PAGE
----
Little Rock’s Fellowship Hall Sound is many things, but first and foremost it’s a recording studio, where Jason Weinheimer has been recording, engineering and producing a wide variety of rock ’n’ roll records since 2007. At least two of them, Tulsa singer/songwriter John Moreland’s “Big Bad Luv” and Little Rock hard-rock act Pallbearer’s “Heartless,” have gotten national acclaim. Many have been big deals locally and regionally, among them: Bonnie Montgomery’s self-titled debut album, John Willis’ “King of the Cocktail Party” and “Bad Boyfriend,” Jesse Aycock’s “Flowers & Wounds” and Jim Mize’s self-titled album.
The Hillcrest studio takes its name from its former life as gathering place for the youth congregants of the nearby Presbyterian church that rents Weinheimer the building. But it’s also a fitting name for a space that doubles as a clubhouse of sorts where friends and frequent musical collaborators hang out, work and hoard. The spacious studio and adjoining control room, which takes up the entire first floor, is Weinheimer’s domain. Upstairs, Greg Spradlin, Isaac Alexander and Zach Reeves each rent a large room.
Spradlin, a Southern rocker and one of the state’s most skilled guitarists, runs his consulting business from his studio — sometimes with guitar in hand. He and his wife, Robyn Friday, also have a video production business, Camp Friday Films (it’s done work for the Arkansas Times).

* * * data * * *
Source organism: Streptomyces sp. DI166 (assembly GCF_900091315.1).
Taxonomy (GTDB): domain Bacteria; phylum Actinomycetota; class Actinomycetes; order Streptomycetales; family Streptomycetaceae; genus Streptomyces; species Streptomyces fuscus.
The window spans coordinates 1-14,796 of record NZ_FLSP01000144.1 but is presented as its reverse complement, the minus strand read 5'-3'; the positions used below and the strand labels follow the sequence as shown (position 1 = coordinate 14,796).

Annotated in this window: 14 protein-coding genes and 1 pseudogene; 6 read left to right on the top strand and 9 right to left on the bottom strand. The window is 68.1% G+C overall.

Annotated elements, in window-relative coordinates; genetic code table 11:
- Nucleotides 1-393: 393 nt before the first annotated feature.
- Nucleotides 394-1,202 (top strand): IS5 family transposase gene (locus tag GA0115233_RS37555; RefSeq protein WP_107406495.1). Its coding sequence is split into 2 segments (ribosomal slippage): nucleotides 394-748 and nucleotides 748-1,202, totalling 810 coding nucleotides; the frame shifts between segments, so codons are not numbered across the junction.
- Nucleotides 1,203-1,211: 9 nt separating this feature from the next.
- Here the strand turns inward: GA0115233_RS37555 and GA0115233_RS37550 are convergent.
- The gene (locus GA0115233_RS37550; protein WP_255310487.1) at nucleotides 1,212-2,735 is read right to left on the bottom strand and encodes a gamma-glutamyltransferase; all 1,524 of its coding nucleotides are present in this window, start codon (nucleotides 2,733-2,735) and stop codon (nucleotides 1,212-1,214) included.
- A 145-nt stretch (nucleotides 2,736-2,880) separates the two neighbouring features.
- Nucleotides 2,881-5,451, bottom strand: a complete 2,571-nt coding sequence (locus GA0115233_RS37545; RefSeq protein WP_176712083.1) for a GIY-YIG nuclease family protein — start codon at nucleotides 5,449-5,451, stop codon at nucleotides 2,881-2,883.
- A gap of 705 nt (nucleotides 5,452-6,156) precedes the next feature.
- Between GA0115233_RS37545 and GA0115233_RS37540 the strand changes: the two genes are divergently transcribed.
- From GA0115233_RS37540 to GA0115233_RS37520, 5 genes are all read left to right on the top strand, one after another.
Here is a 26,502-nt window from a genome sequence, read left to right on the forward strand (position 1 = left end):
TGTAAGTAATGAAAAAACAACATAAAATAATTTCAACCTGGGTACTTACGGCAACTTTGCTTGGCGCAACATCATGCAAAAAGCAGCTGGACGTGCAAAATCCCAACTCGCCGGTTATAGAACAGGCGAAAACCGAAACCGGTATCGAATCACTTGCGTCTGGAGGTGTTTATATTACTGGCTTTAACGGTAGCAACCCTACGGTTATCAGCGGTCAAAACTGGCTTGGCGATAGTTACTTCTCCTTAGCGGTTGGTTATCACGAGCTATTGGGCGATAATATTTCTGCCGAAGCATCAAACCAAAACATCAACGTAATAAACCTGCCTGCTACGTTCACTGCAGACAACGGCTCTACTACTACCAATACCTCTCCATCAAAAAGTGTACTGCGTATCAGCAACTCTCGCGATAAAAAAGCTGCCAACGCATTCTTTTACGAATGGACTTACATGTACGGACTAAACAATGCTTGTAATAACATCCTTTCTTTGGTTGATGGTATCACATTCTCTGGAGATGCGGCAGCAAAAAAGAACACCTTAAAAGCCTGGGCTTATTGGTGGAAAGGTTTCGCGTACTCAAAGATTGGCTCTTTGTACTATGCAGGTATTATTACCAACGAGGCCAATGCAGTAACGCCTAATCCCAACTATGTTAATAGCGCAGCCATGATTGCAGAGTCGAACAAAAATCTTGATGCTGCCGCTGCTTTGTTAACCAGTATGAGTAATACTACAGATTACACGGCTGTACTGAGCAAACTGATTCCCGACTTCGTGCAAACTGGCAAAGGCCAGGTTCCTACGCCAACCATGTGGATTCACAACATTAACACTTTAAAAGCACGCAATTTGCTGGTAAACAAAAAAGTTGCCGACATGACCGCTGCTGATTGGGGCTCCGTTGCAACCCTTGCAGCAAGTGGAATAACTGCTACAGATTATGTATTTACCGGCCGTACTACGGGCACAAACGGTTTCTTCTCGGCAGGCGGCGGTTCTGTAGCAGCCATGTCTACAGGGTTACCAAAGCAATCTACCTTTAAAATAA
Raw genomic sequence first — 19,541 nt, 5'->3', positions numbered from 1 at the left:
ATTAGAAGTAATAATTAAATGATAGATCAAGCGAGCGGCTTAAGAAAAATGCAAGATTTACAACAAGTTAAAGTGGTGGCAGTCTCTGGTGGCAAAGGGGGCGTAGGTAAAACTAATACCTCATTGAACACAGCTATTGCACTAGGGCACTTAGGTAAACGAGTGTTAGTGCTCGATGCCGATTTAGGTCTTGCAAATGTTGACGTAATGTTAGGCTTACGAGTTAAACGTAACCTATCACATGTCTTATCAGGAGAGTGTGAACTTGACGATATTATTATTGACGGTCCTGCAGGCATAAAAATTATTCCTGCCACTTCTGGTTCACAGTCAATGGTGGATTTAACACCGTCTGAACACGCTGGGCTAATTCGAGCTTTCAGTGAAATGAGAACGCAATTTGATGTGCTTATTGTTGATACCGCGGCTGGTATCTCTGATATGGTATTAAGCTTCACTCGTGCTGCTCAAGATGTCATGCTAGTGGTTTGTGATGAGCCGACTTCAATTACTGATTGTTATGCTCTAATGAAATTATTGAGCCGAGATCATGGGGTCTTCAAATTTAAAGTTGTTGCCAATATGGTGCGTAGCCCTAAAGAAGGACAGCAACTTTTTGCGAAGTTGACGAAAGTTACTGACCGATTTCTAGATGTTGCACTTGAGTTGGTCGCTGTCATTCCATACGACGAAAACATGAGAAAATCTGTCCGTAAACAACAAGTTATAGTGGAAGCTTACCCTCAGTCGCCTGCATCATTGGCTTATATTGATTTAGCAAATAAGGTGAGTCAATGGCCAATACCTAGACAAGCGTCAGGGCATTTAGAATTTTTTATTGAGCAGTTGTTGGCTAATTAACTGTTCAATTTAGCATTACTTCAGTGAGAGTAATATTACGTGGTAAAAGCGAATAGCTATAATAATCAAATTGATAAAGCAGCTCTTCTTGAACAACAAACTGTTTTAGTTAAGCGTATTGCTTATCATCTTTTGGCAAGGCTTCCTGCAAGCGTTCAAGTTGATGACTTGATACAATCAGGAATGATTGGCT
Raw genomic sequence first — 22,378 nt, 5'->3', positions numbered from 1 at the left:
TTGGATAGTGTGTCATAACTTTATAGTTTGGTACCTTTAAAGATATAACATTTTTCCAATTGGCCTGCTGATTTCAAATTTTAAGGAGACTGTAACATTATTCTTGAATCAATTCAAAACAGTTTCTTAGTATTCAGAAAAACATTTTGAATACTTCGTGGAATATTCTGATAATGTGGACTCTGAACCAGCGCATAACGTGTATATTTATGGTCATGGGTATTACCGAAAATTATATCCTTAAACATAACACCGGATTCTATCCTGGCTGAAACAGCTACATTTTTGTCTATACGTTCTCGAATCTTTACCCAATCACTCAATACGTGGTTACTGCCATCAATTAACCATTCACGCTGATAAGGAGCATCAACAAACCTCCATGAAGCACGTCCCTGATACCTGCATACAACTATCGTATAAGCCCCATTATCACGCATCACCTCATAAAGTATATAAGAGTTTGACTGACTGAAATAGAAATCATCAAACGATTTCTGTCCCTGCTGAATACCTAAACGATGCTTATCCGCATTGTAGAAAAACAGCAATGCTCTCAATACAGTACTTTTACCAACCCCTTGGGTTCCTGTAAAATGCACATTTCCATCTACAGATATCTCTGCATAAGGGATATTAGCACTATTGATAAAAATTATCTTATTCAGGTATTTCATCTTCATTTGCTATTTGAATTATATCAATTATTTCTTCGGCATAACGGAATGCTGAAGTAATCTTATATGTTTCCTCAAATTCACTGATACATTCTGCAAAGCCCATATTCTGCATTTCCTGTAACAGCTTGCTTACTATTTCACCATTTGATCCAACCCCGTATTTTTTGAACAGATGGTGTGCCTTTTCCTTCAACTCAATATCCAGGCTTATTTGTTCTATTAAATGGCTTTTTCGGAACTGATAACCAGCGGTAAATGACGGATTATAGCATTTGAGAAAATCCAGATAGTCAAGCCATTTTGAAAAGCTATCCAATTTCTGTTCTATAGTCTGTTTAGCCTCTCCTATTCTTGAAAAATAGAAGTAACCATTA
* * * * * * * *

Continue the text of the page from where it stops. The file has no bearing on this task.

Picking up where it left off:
Alexander, one of the most prolific and beloved singer/songwriters in Arkansas, works as a graphic designer and co-owns the Eric Rob & Isaac ad agency. He uses his room to work on his music and do his own design work (he’s long been the go-to for promo posters for local shows).
Weinheimer asked Reeves to help engineer during Pallbearer’s weeks-long session for “Heartless” in 2016 and, after that wrapped, encouraged him to take an upstairs room. Reeves is something of a Renaissance man. He’s a talented multi-instrumentalist, and regularly engineers and does session work at Fellowship Hall. He has a woodworking business, building cabinets, furniture and cases for clients, including the Historic Arkansas Museum. He assists his wife, Sara Blancett Reeves, in her professional photography work. He builds canvases for and does painting collaborations with artist John Kushmaul. For Fellowship Hall and his own enjoyment, he’s the in-house technician, repairing all the vintage equipment that he and the rest of the guys can’t resist buying from pawnshops and off Craigslist, much of which comes in broken.
His most celebrated fix — at least among the Fellowship Hall crew: A 12-channel recording console that was built for Atlantic Records in 1968, used for a time by legendary engineer/producer Tom Dowd (Aretha Franklin, Charles Mingus, Willie Nelson), sold to a short-lived Memphis studio and traded to a Memphis pawn shop for a truck before it was discovered a decade ago by Mississippi producer and record label head Bruce Watson (Big Legal Mess, Fat Possum), who pointed Weinheimer to it. He carried it around various spaces for a decade as a conversation piece until Reeves figured out how to repair it last year.